- CB Ross Cockrell, R-Sr
- CB Garrett Patterson, R-Sr.
- S (Rover) Corbin McCarthy, R-Fr.
- S (Strike) Jeremy Cash, R-So.
- S (Bandit) Dwayne Norman, So.
- CB Evrett Edwards, Fr.
- CB Devon Edwards, R-Fr.
- CB Michael Westray, R-Fr.
- S (Rover) Quay Mann, Fr.
- S (Strike) Christian Conway, So. (walk-on)
- S (Strike) Nick Hill, R-So.
- S (Bandit) Anthony Young-Wiseman, R-Sr.
- S Jordon Byas
- S Walt Canty
- S Brandon Braxton (changed to receiver in the spring)
- CB Lee Butler
- CB Tony Foster
- CB Evrett Edwards
- CB Bryon Fields
- CB Breon Borders
- S Quay Mann
- S Jeremy Cash
- S Chris Holmes
- S Jake Kite
- S Deondre Singleton
If experience is the mantra on the defensive line, hope has to be the mantra in the secondary. Ross Cockrell is the only mainstay from last season. Cockrell tied for the ACC lead in interceptions with 5. This offseason, he has been helping the new guys get adjusted and teaching/coaching like crazy. Ross is a stabilizing force in the secondary, and you know what you get with him. The question is, who steps up in the other four spots?
Jeremy Cash, a transfer from Ohio State, is expected to make a big impact at the strike safety spot. He started for the Buckeyes two years ago but had to sit out last season as a transfer student. At 6'2" and 210 lbs, he has the size to mix it up all over the field. Cockrell pegged Cash as the guy who could lead the defense in tackles this season. Coaches have said they think they have something special in Cash. He will allow them to create different looks (like a 50-front) without giving it away by a personnel change. At the same time, he can drop back into coverage.
Across from Cockrell, veteran Garrett Patterson is on top of the depth chart for now. The team has brought in some talented freshman, and coaches said they expect those guys to get playing time. Coaches have heard good things from player-led workouts about CB Bryon Fields, a 5'11" 185 lb freshman corner. Likewise, freshman CB Evrett Edwards (5'11" 175 lbs) could see the field after enrolling at Duke in January to practice during the spring. Cockrell pegged redshirt-freshman CB DeVon Edwards as one of the fastest guys on the team. The 5'9" 185 lb cornerback could battle Garrett Patterson for the starting spot.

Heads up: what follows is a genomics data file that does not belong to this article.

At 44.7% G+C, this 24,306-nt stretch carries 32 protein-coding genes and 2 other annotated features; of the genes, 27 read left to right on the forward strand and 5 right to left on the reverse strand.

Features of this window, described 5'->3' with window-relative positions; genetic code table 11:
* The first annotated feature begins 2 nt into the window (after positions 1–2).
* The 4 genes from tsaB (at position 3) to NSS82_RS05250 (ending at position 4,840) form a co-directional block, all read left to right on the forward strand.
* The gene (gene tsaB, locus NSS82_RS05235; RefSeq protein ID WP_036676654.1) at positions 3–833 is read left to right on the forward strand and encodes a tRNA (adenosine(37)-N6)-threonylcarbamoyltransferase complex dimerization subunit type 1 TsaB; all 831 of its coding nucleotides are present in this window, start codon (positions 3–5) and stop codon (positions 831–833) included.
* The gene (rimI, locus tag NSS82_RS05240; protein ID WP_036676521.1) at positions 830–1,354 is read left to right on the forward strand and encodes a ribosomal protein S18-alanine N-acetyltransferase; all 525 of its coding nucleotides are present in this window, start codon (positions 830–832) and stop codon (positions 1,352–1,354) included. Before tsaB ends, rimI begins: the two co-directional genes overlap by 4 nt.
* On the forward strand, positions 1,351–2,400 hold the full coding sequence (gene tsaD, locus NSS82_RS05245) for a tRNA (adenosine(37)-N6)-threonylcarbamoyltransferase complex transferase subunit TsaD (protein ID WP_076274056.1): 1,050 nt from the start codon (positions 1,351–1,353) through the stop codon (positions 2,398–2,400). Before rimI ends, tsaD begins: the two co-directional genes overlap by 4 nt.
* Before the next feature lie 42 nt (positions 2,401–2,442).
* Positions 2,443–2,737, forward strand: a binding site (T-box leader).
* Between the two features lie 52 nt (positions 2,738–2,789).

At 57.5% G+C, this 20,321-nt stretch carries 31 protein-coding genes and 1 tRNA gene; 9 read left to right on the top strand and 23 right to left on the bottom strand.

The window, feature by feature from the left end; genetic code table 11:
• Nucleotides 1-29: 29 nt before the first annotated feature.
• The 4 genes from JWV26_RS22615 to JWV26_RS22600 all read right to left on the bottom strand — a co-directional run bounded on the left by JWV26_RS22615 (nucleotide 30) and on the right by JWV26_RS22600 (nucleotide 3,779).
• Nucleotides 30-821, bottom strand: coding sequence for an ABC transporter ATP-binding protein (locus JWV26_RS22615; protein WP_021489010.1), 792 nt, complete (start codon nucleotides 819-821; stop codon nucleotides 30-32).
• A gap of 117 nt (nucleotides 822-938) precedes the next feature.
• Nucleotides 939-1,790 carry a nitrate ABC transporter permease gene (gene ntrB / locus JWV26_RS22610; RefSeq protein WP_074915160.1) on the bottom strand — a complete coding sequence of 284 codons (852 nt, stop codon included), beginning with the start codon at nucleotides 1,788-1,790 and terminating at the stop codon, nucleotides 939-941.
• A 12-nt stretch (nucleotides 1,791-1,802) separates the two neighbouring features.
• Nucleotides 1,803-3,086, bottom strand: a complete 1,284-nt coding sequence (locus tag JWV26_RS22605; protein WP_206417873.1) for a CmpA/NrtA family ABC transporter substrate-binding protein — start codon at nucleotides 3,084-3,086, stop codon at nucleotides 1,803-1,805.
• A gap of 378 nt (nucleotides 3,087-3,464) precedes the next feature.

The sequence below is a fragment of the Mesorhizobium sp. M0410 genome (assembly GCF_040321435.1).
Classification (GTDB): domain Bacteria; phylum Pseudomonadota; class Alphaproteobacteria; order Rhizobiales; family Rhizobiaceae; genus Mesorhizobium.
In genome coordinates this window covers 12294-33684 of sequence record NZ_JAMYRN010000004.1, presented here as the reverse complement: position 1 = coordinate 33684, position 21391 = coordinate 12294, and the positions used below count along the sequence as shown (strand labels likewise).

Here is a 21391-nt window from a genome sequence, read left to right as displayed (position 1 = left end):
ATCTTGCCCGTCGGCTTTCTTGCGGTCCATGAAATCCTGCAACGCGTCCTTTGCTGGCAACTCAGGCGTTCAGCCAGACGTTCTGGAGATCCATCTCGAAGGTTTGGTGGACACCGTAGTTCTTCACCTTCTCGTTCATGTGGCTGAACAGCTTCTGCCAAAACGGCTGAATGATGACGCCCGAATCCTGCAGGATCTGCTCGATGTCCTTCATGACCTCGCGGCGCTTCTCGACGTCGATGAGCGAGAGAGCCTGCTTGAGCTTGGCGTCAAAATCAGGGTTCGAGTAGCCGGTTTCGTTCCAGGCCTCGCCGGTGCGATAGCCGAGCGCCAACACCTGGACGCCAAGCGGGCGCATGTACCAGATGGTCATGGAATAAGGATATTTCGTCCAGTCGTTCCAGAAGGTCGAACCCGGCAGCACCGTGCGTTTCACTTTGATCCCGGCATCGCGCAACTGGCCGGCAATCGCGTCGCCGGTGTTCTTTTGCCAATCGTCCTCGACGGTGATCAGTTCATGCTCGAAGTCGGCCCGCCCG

At the starting bandit safety spot is Dwayne Norman. He was thrown into the fire as a true freshman when the injury plague blasted through the secondary last season. He ended up starting five games and playing in all 13. At the other safety spot, Cobrin McCarthy is back after shoulder surgery cut his freshman year short. He could be pushed by freshman Quay Mann. Mann enrolled at Duke in January to practice in the spring and switched from cornerback to safety. Plus, the secondary has three other safeties coming in as true freshman. Jake Kite was rated as the 39th safety by ESPN.com. Philip Carter was rated as the 72nd safety, and Chris Holmes was rated the 77th by Scout.com.
All of the young players give coaches an option. Try someone at a position. If he doesn't work, try someone else. By sheer weight of numbers, one of them has to stick. To help guys adjust, coaches are counting on the front six of the defense to generate pressure and make plays. Plus, the coaches said they are simplifying some of the schemes and coverages. Guys will play less press coverage and work to keep receivers in front of them. This change could also limit the explosive plays that plagued Duke's defense last season.
What needs to happen in 2013:
After losing so much experience, youth has to play well this year. For this defense to succeed, several young players need to step up and fill the monstrous holes left by the departed seniors. Ross Cockrell is a fantastic cornerback solid cornerstone in the secondary. Jeremy Cash is expected to make a difference as well. Those other three spots are open, and they have to be filled by someone.
The big key for the young players is to limit the big plays. Don't give up the easy scores. Force the offense to go the full length of the field. Duke caused 23 turnovers last season (one of the only good defensive stats). An opportunistic defense can take advantage of more offensive plays by creating a turnover. Ultimately, though, points per game matter. As long as the secondary keeps teams out of the end zone, it can leave the rest to the offense.